We are currently witnessing an extraordinary contradiction. For influential economists such as Larry Summers and Robert Gordon, the ailing growth in developed economies after the great financial crisis of 2008 and the rock bottom interest rates dominating economies for several years now are the consequence of secular stagnation; i.e. a tendency for economic growth to gradually shrink as there are no longer any significant opportunities for technological improvement.

However, at the same time an idea is also spreading that new information and communication technologies will push artificial intelligence to hitherto unseen heights. To such an extent, it is argued, that this technical progress will make many jobs redundant, affecting intermediate skills since robots will be able to carry out increasingly complex tasks and not merely mechanical and repetitive ones. For many the social consequences of such advances would be disastrous as it would polarise society even further since such improvements would be focused on the jobs and wages of the middle classes.

However, this narrative is relatively unsound and even misleading. If technological advances and technical progress result in employment problems they cannot, at the same time, also result in stagnation and economic paralysis. As the term itself suggests, technological «improvements» enhance our capacities. They amplify production potential. They allow us to do more with less. Or, in the jargon of economists, they expand the production-possibility frontier so that the same productive factors can generate more product; i.e. more income and ultimately more wellbeing.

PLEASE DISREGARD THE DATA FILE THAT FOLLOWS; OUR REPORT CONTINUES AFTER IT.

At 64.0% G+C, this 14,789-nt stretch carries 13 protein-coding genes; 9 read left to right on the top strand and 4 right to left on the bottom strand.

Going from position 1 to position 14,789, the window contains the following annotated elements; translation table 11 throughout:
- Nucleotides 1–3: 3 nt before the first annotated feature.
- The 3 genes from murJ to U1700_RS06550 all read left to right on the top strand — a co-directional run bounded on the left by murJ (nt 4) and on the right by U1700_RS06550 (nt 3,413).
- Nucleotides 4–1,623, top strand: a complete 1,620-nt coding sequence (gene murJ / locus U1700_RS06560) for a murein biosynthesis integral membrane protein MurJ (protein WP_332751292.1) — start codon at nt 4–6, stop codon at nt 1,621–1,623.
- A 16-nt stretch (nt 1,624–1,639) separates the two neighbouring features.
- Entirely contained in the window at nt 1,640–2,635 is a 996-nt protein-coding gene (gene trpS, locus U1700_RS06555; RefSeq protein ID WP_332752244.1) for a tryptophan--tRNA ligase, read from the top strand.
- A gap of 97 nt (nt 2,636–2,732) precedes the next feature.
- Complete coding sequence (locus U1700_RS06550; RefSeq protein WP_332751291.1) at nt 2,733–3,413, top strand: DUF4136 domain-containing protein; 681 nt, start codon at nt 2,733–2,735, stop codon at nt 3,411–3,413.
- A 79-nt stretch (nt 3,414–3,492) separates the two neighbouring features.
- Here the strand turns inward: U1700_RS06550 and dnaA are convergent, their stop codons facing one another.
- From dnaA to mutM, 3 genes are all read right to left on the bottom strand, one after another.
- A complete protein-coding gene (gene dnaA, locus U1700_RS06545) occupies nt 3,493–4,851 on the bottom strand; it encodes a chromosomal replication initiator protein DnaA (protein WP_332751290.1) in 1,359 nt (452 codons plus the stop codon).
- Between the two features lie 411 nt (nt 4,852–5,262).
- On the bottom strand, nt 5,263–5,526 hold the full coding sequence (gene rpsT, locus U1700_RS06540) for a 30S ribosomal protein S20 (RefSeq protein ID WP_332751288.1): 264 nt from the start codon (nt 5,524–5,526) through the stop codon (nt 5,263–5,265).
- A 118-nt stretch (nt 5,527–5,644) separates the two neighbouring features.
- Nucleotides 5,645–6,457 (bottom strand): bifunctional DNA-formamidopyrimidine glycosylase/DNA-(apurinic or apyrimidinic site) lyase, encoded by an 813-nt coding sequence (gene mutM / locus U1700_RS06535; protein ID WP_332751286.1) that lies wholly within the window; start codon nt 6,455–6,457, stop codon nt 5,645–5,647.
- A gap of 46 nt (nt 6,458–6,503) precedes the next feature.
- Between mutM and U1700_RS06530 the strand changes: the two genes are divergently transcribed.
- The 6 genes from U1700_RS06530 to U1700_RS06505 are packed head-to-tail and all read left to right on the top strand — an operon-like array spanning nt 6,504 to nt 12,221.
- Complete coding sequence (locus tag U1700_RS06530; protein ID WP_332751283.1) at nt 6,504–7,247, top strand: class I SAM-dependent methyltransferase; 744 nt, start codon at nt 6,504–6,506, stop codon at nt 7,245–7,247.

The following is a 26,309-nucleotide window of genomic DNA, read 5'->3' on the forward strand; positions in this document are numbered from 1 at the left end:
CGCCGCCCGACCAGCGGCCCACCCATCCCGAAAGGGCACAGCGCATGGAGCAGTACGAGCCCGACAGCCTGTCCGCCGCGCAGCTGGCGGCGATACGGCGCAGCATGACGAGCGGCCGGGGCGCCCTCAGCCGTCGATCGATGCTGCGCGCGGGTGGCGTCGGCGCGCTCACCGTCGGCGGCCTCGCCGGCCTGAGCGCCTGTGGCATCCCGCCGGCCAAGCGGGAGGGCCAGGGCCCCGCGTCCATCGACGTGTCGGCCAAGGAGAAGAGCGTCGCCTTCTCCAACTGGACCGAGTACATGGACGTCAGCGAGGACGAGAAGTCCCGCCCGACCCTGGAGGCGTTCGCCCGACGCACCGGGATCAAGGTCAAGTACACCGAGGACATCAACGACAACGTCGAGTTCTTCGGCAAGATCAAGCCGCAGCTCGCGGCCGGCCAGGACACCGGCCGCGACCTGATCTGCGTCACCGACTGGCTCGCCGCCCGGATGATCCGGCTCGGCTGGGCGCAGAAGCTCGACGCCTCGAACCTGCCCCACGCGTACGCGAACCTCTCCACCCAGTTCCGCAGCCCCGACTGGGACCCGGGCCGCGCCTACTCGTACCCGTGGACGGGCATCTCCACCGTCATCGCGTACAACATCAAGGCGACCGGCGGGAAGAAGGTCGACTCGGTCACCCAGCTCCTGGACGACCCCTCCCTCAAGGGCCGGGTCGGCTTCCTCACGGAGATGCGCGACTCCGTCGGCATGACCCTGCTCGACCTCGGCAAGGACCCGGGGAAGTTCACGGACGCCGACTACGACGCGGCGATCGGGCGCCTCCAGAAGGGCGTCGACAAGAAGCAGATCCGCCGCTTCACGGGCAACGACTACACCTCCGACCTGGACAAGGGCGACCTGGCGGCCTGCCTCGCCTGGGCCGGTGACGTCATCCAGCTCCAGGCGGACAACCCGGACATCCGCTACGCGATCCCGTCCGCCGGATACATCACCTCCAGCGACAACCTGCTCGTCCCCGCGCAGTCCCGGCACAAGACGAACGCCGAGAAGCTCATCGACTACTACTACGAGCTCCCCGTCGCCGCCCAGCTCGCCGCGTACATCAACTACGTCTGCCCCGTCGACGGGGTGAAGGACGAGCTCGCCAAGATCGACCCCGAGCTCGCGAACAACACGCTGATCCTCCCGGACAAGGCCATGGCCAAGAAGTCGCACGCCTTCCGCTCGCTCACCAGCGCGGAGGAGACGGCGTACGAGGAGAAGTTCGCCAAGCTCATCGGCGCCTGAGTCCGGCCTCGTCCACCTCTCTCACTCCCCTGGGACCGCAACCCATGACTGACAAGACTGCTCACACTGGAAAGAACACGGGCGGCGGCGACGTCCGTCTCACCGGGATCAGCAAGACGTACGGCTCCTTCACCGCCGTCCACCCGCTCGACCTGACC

The Dossier in this Monthly Report attempts to cast some light on this debate. Its main thesis is worthy of note given the growing presence of neo-luddite ideas in the media and some currents of thought. Technological progress is good for our societies and is also, ultimately, the only factor related to economic growth and to the generation of social wellbeing that is inexhaustible. Natural resources are finite, physical capital has diminishing returns but this is not the case of the capacity of humans to generate and spread new ideas.

The recent upsurge in this neo-luddite view can essentially be put down to political reasons. Firstly, technological advances are not neutral in terms of how their benefits are shared among society and even less so in terms of their adverse effects, as happened in 18th-century England with the introduction of mechanical looms that led to the Luddite movement which devoted itself to destroying the new machinery.

Secondly, the distribution throughout the economy of opportunities produced by technical progress depends largely on how society is organised. In other words it depends on society's economic and social institutions and whether these are flexible and dynamic enough to adapt to the new circumstances and help new jobs, companies and sectors to emerge that end up replacing the jobs and sources of wellbeing and wealth eroded by technological change. The rigidity or adaptability of these institutions is an eminently political question and often reflects the tension and opposing interests between different social groups, such as already established groups which tend to be well-organised and oppose change and emerging groups that could take advantage of it, which can benefit from the impulse provided by new ideas and technologies but which often barely make up a homogeneous group with enough political clout to alter the status quo.

The huge challenge facing advanced democratic societies is to manage this great social debate and political combat in such a way that promotes technological change but at the same time ensures its benefits reach society as a whole.

Jordi Gual

Chief Economist

31 January 2016